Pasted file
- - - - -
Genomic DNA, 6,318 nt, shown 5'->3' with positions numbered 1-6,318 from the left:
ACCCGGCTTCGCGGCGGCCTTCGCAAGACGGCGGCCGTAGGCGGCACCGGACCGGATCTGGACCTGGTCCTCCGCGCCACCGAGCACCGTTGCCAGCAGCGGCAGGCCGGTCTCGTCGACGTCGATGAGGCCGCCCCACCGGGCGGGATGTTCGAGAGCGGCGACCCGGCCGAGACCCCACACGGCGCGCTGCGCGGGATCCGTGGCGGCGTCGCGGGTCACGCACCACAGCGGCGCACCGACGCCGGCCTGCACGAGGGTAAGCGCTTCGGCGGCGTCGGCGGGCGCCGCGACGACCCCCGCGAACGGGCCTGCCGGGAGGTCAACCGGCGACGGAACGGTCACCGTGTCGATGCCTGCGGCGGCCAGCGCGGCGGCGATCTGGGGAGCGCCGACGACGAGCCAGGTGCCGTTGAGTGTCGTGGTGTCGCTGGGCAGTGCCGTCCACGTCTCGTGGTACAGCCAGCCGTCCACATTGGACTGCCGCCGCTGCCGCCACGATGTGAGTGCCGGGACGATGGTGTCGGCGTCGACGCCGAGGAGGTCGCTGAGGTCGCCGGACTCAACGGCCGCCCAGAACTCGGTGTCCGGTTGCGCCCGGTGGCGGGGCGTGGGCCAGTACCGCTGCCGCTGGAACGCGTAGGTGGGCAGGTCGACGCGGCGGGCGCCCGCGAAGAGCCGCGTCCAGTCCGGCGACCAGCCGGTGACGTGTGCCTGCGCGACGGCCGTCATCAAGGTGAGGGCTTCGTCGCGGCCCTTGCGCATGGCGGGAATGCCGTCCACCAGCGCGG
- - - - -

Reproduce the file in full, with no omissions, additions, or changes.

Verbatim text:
Genomic DNA, 6,318 nt, shown 5'->3' with positions numbered 1-6,318 from the left:
ACCCGGCTTCGCGGCGGCCTTCGCAAGACGGCGGCCGTAGGCGGCACCGGACCGGATCTGGACCTGGTCCTCCGCGCCACCGAGCACCGTTGCCAGCAGCGGCAGGCCGGTCTCGTCGACGTCGATGAGGCCGCCCCACCGGGCGGGATGTTCGAGAGCGGCGACCCGGCCGAGACCCCACACGGCGCGCTGCGCGGGATCCGTGGCGGCGTCGCGGGTCACGCACCACAGCGGCGCACCGACGCCGGCCTGCACGAGGGTAAGCGCTTCGGCGGCGTCGGCGGGCGCCGCGACGACCCCCGCGAACGGGCCTGCCGGGAGGTCAACCGGCGACGGAACGGTCACCGTGTCGATGCCTGCGGCGGCCAGCGCGGCGGCGATCTGGGGAGCGCCGACGACGAGCCAGGTGCCGTTGAGTGTCGTGGTGTCGCTGGGCAGTGCCGTCCACGTCTCGTGGTACAGCCAGCCGTCCACATTGGACTGCCGCCGCTGCCGCCACGATGTGAGTGCCGGGACGATGGTGTCGGCGTCGACGCCGAGGAGGTCGCTGAGGTCGCCGGACTCAACGGCCGCCCAGAACTCGGTGTCCGGTTGCGCCCGGTGGCGGGGCGTGGGCCAGTACCGCTGCCGCTGGAACGCGTAGGTGGGCAGGTCGACGCGGCGGGCGCCCGCGAAGAGCCGCGTCCAGTCCGGCGACCAGCCGGTGACGTGTGCCTGCGCGACGGCCGTCATCAAGGTGAGGGCTTCGTCGCGGCCCTTGCGCATGGCGGGAATGCCGTCCACCAGCGCGG